Alon headshot

Alon Hafri

Lab Director

Assistant Professor of Linguistics & Cognitive Science

Alon (he/him/his) is interested in how language encodes the structure of scenes (e.g., what is in or on what) and events (e.g., who did what to whom), as well as the perceptual processes that extract such information. He earned his Ph.D. in Psychology from the University of Pennsylvania in 2019, where he worked with John Trueswell and Russell Epstein. He was a postdoctoral fellow at Johns Hopkins University in the labs of Chaz Firestone, Mick Bonner, and Barbara Landau in the Departments of Psychological & Brain Sciences and Cognitive Science. When not doing science, he enjoys making soup, soap, and beer, and only rarely confuses the three.


Dominique Lopiccolo

Graduate Student

Dominique (she/her/hers) is starting in Fall 2023 as a PhD student in the Interdisciplinary Neuroscience Graduate (ING) Program at the University of Delaware. She is broadly interested in the extent to which the language(s) we know influence abstract thinking, with a particular interest in numerical and spatial cognition. She aims to investigate this general question using a range of behavioral and neuroimaging techniques and with participants who represent understudied language profiles in cognitive (neuro)science. She also enjoys traveling, playing volleyball, and musical theater (both attending and performing).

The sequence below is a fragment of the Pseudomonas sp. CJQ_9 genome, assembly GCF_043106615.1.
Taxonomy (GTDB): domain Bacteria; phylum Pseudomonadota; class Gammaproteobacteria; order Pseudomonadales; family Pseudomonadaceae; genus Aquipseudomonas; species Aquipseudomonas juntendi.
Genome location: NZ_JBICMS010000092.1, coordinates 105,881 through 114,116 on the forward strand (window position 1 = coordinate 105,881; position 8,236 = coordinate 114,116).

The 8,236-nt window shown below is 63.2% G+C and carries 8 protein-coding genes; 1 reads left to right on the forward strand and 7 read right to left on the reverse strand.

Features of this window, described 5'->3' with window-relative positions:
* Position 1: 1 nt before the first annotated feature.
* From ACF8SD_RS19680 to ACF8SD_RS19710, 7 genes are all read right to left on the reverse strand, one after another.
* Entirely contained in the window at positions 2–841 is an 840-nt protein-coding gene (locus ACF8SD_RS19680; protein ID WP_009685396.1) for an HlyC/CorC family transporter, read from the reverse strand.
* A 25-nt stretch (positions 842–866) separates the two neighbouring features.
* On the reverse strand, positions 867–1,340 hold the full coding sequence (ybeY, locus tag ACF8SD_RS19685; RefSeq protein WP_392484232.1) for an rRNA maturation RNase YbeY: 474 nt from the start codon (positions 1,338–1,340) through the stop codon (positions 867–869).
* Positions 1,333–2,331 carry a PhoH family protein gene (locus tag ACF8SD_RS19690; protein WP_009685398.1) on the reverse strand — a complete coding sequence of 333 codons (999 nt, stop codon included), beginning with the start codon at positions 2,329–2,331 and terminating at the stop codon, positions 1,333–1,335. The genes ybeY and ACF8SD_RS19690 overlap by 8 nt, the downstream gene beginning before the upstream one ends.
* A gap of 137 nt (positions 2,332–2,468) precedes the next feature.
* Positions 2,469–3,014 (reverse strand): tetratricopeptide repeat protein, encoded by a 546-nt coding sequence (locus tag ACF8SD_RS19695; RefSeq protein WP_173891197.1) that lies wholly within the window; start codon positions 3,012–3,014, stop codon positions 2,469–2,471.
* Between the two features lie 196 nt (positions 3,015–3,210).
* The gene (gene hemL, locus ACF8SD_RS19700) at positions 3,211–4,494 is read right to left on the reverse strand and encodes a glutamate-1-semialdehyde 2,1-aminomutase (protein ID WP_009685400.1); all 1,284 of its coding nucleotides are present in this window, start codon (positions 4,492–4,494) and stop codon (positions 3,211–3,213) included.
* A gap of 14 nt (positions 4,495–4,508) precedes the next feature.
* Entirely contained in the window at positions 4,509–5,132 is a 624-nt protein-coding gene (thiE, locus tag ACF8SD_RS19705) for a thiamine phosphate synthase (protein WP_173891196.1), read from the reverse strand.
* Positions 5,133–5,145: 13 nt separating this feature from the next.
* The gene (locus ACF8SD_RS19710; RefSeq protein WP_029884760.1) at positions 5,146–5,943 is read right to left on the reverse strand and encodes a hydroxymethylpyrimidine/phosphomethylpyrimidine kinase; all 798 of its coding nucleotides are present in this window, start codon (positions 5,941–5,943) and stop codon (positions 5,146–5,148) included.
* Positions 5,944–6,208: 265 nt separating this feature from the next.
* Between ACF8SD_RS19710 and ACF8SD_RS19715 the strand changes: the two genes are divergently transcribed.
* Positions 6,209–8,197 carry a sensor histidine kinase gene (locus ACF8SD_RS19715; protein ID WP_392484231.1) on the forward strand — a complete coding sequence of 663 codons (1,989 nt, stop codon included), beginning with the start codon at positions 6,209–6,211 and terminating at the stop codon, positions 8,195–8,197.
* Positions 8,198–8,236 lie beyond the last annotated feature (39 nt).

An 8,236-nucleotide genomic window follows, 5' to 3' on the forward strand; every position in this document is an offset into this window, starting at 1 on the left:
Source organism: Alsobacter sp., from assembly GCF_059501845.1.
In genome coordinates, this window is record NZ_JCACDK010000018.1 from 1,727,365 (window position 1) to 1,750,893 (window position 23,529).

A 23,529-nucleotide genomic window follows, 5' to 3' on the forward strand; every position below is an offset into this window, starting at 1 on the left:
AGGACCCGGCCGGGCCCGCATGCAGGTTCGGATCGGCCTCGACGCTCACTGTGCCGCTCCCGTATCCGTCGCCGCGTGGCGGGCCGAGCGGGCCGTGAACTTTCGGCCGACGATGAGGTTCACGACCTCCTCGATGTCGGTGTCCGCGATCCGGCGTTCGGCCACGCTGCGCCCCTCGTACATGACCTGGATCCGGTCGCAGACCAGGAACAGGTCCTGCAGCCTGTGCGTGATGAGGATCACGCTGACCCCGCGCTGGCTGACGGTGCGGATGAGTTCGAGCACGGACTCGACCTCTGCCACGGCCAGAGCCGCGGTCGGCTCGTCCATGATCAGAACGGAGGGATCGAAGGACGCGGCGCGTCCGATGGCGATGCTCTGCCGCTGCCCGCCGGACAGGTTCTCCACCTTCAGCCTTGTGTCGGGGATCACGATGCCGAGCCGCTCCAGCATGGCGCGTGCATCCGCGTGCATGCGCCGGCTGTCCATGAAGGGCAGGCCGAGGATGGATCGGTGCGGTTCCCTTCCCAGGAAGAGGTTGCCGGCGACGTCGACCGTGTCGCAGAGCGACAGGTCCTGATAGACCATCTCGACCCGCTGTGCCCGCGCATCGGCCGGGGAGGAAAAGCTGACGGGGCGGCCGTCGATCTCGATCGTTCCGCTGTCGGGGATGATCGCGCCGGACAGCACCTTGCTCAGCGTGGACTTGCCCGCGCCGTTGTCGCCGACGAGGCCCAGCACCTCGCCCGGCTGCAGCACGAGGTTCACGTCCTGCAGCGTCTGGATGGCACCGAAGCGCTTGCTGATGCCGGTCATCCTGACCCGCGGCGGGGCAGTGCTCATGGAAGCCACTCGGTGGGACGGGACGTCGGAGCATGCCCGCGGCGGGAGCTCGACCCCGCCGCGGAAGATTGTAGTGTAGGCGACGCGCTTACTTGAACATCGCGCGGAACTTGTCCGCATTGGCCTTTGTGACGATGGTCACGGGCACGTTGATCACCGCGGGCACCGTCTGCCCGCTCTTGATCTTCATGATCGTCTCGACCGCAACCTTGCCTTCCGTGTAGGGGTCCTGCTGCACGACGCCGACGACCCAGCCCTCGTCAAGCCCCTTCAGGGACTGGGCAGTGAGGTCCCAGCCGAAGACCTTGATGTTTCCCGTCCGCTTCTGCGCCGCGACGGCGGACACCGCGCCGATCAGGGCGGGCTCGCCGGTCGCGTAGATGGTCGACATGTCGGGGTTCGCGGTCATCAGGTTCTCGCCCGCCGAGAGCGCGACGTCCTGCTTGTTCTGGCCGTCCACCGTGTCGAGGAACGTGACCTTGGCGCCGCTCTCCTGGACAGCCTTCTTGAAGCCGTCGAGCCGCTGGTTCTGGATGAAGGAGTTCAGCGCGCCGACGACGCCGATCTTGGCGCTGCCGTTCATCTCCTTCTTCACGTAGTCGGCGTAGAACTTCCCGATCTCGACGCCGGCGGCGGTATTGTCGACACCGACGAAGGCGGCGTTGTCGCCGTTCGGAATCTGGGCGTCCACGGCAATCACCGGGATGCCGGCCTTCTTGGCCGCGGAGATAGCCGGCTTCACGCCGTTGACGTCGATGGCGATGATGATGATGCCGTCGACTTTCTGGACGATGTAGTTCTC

Xiaoyi Tang

Graduate Student

Xiaoyi (she/her/hers) is a PhD student in the Department of Linguistics and Cognitive Science at the University of Delaware. She is interested in psycholinguistics; and specifically, in developing experimental measures to study cross-linguistic event perception and linguistic encoding. Before coming to UD, she earned her M.S. in Educational Linguistics and worked as a graduate assistant at the University of Pennsylvania. When not doing research, she likes doing yoga and pilates (although not at the same time).

Luc De Nardi

Undergraduate Research Assistant

Luc (he/him/his) is a linguistics major with interests in historical and computational linguistics. He joined the lab in Fall 2022, and as such, he is the lab’s very first member! He is currently working on exploring whether words that encode abstract conceptual distinctions like “boundedness” might share sound patterns within and across languages. Luc speaks French and Spanish, and is also a music aficionado: he plays French horn in the UD marching band (which is audible all the way from the Newark reservoir, as attested by Alon).